Giorgio and Anna Fasol’s home is one you always enter with the reverence and admiration due to the true greats. On its walls are traces of old picture nails that once held who knows what, and that now, however carefully puttied over, bear witness to a story of collecting that has lasted more than half a century.
Andrea Boghi: Giorgio, when the Artissima staff suggested I do this interview I agreed right away. What better excuse to come to Verona and visit your private collection, talk about how the two of you developed this passion, and see where it’s taking you, in part because—to be honest—if someone asked what collectors I look to for inspiration, I would say in the past, Panza di Biumo, and in the present, Giorgio Fasol.
Giorgio Fasol: Oh, get away with you!
AB: No, it’s true, and I’ll tell you why. Every time we get the chance to talk, or when I read an interview you’ve given, I’m struck by how much we have in common. To start with, ignorance.
GF: True enough.
AB: In the sense that we both started collecting out of curiosity, knowing little or nothing about contemporary art, but gradually building up knowledge through curiosity, enthusiasm, and research. But I’m the one who’s supposed to be interviewing you, not vice-versa, so let’s start off with the big news of the moment: the birth of a new collaboration between AGI Verona [a non-profit association founded by Anna and Giorgio Fasol] and the University of Verona. Eighty works from your collection have been selected to be showcased on the university premises, primarily—at least for now—in its library and Economics department.
GF: It’s still in the early stages, but what I’d like—or rather, I’ll insist on—is for students to be brought in on the project, for the works to be means of getting students involved. They’ll be the ones to lead visitors through the university and act as docents. When we put together our first group of students, they were supposed to present the artworks to their teachers and were worried they wouldn’t be up to the task. So I reminded them that the teachers knew even less then they did; it turned out to be a huge success.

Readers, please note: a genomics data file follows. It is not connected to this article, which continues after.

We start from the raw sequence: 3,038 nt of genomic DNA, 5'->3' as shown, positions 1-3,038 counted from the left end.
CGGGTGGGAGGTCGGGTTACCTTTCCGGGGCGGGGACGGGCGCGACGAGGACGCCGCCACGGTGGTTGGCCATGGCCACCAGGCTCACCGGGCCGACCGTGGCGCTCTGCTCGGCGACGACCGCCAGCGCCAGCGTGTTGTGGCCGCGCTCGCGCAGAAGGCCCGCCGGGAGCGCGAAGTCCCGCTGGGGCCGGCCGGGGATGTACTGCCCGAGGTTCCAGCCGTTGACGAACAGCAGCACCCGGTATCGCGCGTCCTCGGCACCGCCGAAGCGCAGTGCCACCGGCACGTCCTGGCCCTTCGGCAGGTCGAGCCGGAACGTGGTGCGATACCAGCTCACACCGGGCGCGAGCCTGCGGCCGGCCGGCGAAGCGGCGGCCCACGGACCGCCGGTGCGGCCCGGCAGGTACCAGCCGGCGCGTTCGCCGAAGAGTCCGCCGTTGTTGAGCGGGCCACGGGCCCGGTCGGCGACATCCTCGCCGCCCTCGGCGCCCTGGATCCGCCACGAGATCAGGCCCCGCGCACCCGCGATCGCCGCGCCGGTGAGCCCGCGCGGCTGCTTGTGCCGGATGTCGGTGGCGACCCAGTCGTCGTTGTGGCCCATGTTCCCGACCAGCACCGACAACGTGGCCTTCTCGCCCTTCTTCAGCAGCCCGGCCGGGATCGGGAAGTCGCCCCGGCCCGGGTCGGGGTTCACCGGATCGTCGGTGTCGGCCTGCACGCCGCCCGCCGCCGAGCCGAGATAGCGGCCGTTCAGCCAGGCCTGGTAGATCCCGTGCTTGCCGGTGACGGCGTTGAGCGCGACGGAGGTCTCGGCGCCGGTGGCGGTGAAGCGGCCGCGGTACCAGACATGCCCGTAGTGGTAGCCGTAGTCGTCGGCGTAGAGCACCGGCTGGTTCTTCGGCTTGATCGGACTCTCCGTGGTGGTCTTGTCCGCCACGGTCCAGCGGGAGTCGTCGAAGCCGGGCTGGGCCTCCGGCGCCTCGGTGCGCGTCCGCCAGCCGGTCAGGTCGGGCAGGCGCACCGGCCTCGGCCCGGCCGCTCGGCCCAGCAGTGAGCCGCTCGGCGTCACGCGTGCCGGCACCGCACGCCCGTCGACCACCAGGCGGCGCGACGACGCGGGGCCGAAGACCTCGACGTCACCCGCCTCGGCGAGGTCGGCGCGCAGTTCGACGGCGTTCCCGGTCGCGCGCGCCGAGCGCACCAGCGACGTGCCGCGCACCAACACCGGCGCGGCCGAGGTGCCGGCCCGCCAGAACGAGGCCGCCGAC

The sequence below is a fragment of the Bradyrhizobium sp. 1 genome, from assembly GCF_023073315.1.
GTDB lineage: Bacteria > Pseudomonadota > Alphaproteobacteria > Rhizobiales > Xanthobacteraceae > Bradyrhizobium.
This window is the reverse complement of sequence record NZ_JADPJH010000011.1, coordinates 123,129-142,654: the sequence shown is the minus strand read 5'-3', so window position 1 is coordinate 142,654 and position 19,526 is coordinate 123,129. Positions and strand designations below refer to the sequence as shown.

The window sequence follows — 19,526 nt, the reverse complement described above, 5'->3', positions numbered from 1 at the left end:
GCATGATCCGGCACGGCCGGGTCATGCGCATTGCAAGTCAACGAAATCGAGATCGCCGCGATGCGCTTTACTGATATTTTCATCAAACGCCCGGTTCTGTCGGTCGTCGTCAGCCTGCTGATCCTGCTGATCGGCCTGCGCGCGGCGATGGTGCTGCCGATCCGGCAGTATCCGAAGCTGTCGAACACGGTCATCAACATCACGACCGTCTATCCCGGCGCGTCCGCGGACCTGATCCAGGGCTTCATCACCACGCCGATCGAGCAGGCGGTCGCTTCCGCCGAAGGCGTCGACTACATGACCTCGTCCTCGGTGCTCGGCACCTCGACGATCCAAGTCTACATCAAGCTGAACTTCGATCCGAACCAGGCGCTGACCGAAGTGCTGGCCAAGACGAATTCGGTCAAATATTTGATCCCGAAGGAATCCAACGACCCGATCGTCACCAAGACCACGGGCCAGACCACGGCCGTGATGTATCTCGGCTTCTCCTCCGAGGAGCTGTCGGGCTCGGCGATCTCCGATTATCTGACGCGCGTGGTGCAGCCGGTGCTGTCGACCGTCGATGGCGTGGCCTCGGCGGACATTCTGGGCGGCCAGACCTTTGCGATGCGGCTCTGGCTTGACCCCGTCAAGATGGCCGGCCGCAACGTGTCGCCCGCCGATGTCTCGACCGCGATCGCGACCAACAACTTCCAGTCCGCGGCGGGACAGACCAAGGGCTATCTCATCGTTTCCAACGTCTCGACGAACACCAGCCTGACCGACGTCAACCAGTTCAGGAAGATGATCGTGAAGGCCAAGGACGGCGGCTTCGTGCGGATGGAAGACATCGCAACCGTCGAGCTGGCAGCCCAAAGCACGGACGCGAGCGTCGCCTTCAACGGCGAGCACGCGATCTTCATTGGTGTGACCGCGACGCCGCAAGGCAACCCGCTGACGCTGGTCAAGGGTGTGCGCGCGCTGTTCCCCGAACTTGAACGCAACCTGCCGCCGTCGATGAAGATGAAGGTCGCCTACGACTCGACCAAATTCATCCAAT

AB: Wonderful but risky, since works exhibited in everyday student spaces could get damaged. GF: Yes, but it’s a risk you have to take. I care about young people. AB: How do you choose an artwork? GF: I do research. When I go to visit a gallery I’m already basically familiar with what the artist does.
AB: So the days of ignorance are over.
GF: You know what my research is? It’s visual. I’m interested in the work, if the work makes an impression on me then I find out more about the artist, if it’s someone I don’t know, and try to go see their work in person.
AB: And at fairs, what’s your approach? It’s almost impossible to arrive at a fair already knowing all the work that’s going to be there, and that’s part of what I enjoy about a fair like Artissima: you can see what direction the artists you already collect are moving in now and discover new ideas and/or new galleries.
GF: I’m an “information thief,” if you will: at fairs I run into friends who are gallerists, curators, artists and collectors. They’ll all say something about works that have caught their eye. So I go take a look to discover new things.
AB: And what about Artissima? It started in 1994, so this is its twenty-sixth edition. How long have you been going?
GF: Ever since it started, we’ve only missed it once or twice in these twenty-six years.
AB: Any funny anecdotes?
GF: Tons. In 2008, the opening day. I went to the stand of ArteRicambi, a gallery from Verona, and saw this provocative work by Giovanni Morbin, a steel swastika transformed into a planter full of flowers and greenery. I snapped it right up. A few hours later I get a call from Andrea Bellini, the artistic director at the time, who tells me the work has set off a firestorm and that they have to take it out of the fair. The next day I read all kinds of crazy things in the papers: that it didn’t sell; that—on the contrary—it sold for a staggering sum but only due to the controversy it sparked. I contacted all the papers and demanded they get it right. The next day they all published a correction of what they’d said the day before.
AB: How do you envision the future of your collection?
GF: I have something totally innovative in mind that’s going to blow you away. You’ll see! And as he says this he gives me a mischievous look, with the bright, keen eyes of an 81-year-old dynamo who still has plenty to contribute to the history of Italian collecting.